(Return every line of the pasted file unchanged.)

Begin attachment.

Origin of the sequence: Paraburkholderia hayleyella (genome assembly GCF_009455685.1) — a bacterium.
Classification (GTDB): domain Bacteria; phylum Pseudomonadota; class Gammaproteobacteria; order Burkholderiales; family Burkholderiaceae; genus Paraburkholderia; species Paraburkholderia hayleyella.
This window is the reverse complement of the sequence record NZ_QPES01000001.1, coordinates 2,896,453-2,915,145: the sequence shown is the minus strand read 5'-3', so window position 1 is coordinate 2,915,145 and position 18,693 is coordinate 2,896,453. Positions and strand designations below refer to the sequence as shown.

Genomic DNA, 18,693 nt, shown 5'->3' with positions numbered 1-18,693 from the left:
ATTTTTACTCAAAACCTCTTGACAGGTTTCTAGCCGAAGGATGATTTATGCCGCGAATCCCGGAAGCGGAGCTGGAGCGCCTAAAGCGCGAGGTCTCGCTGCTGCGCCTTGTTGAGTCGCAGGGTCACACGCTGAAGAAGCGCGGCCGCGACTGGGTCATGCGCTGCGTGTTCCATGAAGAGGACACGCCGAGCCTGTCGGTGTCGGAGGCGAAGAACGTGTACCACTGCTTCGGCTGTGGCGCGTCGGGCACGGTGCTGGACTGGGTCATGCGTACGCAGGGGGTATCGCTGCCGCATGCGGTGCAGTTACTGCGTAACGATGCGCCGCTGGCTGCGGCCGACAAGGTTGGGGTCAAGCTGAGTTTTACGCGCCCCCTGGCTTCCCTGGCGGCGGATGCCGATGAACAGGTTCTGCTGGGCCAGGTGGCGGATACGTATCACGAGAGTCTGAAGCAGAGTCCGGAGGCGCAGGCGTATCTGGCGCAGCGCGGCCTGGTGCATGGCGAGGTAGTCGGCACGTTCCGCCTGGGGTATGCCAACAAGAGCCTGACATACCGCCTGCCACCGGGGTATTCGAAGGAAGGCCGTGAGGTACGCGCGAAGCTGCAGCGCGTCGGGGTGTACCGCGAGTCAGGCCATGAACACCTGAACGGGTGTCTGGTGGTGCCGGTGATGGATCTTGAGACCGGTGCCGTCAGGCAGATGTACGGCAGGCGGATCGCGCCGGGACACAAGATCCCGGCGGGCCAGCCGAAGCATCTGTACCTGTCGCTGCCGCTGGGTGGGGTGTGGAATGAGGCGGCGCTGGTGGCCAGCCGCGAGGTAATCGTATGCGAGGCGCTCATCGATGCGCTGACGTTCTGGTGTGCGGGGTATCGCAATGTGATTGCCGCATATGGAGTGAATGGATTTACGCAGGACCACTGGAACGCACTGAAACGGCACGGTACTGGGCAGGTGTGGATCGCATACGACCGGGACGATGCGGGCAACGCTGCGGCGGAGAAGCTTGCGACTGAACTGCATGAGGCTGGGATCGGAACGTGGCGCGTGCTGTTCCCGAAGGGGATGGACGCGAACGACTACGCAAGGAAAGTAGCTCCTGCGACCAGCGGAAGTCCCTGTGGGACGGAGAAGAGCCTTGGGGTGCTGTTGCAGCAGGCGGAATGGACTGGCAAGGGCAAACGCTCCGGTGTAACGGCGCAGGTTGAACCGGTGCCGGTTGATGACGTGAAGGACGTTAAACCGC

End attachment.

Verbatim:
Origin of the sequence: Paraburkholderia hayleyella (genome assembly GCF_009455685.1) — a bacterium.
Classification (GTDB): domain Bacteria; phylum Pseudomonadota; class Gammaproteobacteria; order Burkholderiales; family Burkholderiaceae; genus Paraburkholderia; species Paraburkholderia hayleyella.
This window is the reverse complement of the sequence record NZ_QPES01000001.1, coordinates 2,896,453-2,915,145: the sequence shown is the minus strand read 5'-3', so window position 1 is coordinate 2,915,145 and position 18,693 is coordinate 2,896,453. Positions and strand designations below refer to the sequence as shown.

Genomic DNA, 18,693 nt, shown 5'->3' with positions numbered 1-18,693 from the left:
ATTTTTACTCAAAACCTCTTGACAGGTTTCTAGCCGAAGGATGATTTATGCCGCGAATCCCGGAAGCGGAGCTGGAGCGCCTAAAGCGCGAGGTCTCGCTGCTGCGCCTTGTTGAGTCGCAGGGTCACACGCTGAAGAAGCGCGGCCGCGACTGGGTCATGCGCTGCGTGTTCCATGAAGAGGACACGCCGAGCCTGTCGGTGTCGGAGGCGAAGAACGTGTACCACTGCTTCGGCTGTGGCGCGTCGGGCACGGTGCTGGACTGGGTCATGCGTACGCAGGGGGTATCGCTGCCGCATGCGGTGCAGTTACTGCGTAACGATGCGCCGCTGGCTGCGGCCGACAAGGTTGGGGTCAAGCTGAGTTTTACGCGCCCCCTGGCTTCCCTGGCGGCGGATGCCGATGAACAGGTTCTGCTGGGCCAGGTGGCGGATACGTATCACGAGAGTCTGAAGCAGAGTCCGGAGGCGCAGGCGTATCTGGCGCAGCGCGGCCTGGTGCATGGCGAGGTAGTCGGCACGTTCCGCCTGGGGTATGCCAACAAGAGCCTGACATACCGCCTGCCACCGGGGTATTCGAAGGAAGGCCGTGAGGTACGCGCGAAGCTGCAGCGCGTCGGGGTGTACCGCGAGTCAGGCCATGAACACCTGAACGGGTGTCTGGTGGTGCCGGTGATGGATCTTGAGACCGGTGCCGTCAGGCAGATGTACGGCAGGCGGATCGCGCCGGGACACAAGATCCCGGCGGGCCAGCCGAAGCATCTGTACCTGTCGCTGCCGCTGGGTGGGGTGTGGAATGAGGCGGCGCTGGTGGCCAGCCGCGAGGTAATCGTATGCGAGGCGCTCATCGATGCGCTGACGTTCTGGTGTGCGGGGTATCGCAATGTGATTGCCGCATATGGAGTGAATGGATTTACGCAGGACCACTGGAACGCACTGAAACGGCACGGTACTGGGCAGGTGTGGATCGCATACGACCGGGACGATGCGGGCAACGCTGCGGCGGAGAAGCTTGCGACTGAACTGCATGAGGCTGGGATCGGAACGTGGCGCGTGCTGTTCCCGAAGGGGATGGACGCGAACGACTACGCAAGGAAAGTAGCTCCTGCGACCAGCGGAAGTCCCTGTGGGACGGAGAAGAGCCTTGGGGTGCTGTTGCAGCAGGCGGAATGGACTGGCAAGGGCAAACGCTCCGGTGTAACGGCGCAGGTTGAACCGGTGCCGGTTGATGACGTGAAGGACGTTAAACCGC